The One Danger of All Your COVID Cleaning You Haven't Thought About

You need to consider the risk to your pets the next time you're scrubbing your house of coronavirus.

While you've been doubling down with hand sanitizer, disinfecting wipes, and heavy-duty cleaning products to kill COVID-19, a new casualty has arisen from the coronavirus pandemic that you likely hadn't considered: poisoning your pets. Veterinary toxicology specialists report a spike in calls from pet owners concerned about their dogs who have swallowed Lysol wipes or their cats who have gotten sick from licking disinfected floors. "We've had a 100 percent increase in the number of calls involving pets exposed to cleaning items, including hand sanitizer and bleach," says Ahna Brutlag, DVM, senior veterinary toxicologist and director of the Pet Poison Helpline.

Pet owners must be extra vigilant during the pandemic when using cleaners that contain ingredients toxic to animals, such as alcohol, bleach, hydrogen peroxide, and chemical compounds that contain the word "phenol," says Barbara Hodges, DVM, director of advocacy and outreach for the Humane Society Veterinary Medical Association. "If you are washing the floor and the phone rings and you pick it up and go sit on the couch to talk, your dog or cat could be playing with that water, knocking it over, [or] licking it," Hodges says.

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Many hand sanitizers in particular contain very high concentrations of alcohol. "If a pet were to ingest too much, they can develop alcohol poisoning," says Brutlag. "This is mainly an issue that occurs in dogs if they chew a bottle of hand sanitizer." But if your pet simply licks your hand after you've used hand sanitizer, that shouldn't be a problem, she says.

But the biggest danger may be with pets swallowing cleaning wipes, which typically happens when a wipe was used to clean up food spills, Brutlag says. "If ingested, the cleaning agents can cause severe irritation to the stomach," she says. Not only that, but "the fibrous material of the wipe may cause a blockage in the stomach or intestines that could require surgery to remove."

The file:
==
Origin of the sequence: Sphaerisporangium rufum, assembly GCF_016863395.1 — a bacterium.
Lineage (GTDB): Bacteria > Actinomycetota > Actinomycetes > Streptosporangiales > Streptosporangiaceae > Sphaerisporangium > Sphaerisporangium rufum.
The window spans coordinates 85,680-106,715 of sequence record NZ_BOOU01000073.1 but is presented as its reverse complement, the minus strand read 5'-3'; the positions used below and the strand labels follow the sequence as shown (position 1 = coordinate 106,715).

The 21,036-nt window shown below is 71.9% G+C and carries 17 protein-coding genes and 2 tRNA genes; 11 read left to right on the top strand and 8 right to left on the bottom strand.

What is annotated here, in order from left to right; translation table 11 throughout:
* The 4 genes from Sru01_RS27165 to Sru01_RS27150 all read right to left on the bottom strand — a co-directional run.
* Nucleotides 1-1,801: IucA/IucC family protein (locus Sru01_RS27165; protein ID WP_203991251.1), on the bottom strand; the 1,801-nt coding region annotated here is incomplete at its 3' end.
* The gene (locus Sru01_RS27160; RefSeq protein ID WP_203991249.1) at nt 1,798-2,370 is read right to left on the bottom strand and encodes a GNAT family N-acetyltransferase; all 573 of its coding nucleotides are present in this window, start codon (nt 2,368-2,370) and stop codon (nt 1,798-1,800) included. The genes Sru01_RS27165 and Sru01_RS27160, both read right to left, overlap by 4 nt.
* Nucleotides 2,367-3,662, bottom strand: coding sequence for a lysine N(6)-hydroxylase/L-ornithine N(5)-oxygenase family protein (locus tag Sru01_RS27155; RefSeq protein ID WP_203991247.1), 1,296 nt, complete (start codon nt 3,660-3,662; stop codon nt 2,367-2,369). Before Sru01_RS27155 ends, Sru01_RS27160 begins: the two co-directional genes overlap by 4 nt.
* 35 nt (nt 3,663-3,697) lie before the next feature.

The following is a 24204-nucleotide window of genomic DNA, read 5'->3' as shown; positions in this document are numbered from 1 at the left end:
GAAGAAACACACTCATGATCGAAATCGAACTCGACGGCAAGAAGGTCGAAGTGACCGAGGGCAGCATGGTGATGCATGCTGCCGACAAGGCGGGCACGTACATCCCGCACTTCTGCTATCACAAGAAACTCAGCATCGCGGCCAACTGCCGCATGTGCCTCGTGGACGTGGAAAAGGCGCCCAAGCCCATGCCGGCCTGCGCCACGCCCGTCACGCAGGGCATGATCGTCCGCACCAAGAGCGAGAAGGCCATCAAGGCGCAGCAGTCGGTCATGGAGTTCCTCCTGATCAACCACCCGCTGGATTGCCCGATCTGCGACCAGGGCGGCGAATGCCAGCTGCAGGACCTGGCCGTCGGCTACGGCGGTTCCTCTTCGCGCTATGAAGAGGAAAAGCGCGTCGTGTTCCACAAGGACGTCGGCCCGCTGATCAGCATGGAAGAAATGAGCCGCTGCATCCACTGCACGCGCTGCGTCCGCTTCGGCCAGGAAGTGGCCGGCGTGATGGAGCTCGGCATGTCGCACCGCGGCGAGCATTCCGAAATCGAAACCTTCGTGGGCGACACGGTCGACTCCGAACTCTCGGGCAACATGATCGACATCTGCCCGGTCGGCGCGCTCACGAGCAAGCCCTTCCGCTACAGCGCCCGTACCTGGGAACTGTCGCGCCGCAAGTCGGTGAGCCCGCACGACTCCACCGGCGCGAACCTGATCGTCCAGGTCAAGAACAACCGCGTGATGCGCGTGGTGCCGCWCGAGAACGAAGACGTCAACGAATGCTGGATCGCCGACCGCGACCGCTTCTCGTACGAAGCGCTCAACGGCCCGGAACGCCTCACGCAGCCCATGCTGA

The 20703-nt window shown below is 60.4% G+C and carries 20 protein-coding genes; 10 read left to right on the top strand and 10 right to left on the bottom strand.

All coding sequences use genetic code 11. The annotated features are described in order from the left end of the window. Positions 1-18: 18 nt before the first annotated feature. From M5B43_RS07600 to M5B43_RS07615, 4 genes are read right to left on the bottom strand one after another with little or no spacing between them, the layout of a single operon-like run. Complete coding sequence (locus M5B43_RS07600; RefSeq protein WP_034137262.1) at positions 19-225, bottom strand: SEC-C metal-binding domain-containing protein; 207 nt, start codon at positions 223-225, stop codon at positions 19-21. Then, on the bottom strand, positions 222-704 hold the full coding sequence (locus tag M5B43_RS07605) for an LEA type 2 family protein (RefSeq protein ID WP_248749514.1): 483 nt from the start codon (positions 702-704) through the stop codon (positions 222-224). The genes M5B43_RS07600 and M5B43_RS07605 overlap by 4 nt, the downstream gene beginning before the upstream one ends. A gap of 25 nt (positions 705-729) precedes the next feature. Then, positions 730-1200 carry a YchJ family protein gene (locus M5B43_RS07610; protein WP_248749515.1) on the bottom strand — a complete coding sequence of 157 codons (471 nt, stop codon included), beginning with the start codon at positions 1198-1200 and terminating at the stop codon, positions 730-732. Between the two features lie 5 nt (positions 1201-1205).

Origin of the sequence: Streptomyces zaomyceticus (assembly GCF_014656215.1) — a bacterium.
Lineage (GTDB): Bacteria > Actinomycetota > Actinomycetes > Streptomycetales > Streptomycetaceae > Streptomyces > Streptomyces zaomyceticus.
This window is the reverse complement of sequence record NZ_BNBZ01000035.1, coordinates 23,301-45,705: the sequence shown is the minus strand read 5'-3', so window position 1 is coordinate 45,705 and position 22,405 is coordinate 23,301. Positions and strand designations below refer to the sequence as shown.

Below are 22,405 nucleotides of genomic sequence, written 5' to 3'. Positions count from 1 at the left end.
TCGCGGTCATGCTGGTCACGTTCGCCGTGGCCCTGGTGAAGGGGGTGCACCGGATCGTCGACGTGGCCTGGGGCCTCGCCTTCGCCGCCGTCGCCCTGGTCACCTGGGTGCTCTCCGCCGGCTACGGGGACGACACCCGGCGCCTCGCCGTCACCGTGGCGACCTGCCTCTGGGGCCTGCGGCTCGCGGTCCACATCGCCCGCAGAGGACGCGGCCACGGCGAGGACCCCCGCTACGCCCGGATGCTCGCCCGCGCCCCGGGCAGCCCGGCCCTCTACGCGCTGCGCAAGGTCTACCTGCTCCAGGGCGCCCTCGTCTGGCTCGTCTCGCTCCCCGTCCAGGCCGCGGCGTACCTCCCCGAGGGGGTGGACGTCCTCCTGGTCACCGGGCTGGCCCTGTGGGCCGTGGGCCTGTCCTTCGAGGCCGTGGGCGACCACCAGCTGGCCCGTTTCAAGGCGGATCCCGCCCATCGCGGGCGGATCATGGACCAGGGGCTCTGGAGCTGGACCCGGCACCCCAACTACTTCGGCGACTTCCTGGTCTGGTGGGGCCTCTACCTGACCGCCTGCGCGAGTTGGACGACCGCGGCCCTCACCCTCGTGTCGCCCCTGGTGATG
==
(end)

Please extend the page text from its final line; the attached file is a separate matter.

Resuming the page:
Additionally, some strong cleaning products, such as those for toilets, ovens, and drains, can also cause chemical burns to the mouth, stomach and eyes. Other highly dangerous products include rust removers, lime/calcium removers, paint strippers, and pool shock.

Brutlag warns that cats are especially sensitive to cleaning chemicals containing hydrogen peroxide, phenols, pine oils, and quaternary ammonium compounds. Toxicologists aren't sure why, but it may have something to do with cats' unique liver metabolism, she says.


To keep your pets safe, make sure they are not in the room you are cleaning. Discard paper towels that are wet with cleaner and keep used sanitizing wipes in covered trash cans that can't be reached by dogs.

"If your pet is accidentally exposed to a cleaning product, wipe it off immediately, if safe to do so, and offer your pet water to drink if the product was ingested," says Brutlag.

Call your veterinarian, the Pet Poison Helpline, or the ASPCA Animal Poison Control Center, so an expert can determine if any at-home treatments should be tried or if your pet needs to go to a veterinary clinic.

Never induce vomiting after a cleaner has been swallowed without speaking to a veterinary professional, Brutlag warns, since some cleaners will cause more harm if vomited up. "It's dangerous to mix chemicals together so it may not be safe to give your pet something by mouth to induce vomiting because it could lead to a dangerous chemical reaction in the stomach," she explains.

For more helpful tips from the Pet Poison Helpline, watch here:

And for additional information on pets amid the pandemic, check out These Are the Pets Most Likely to Get Coronavirus.

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Jeff Csatari
Jeff Csatari is responsible for editing Galvanized Media books and magazines and for advising journalism students through the Zinczenko New Media Center at Moravian College in Bethlehem, PA. Read more
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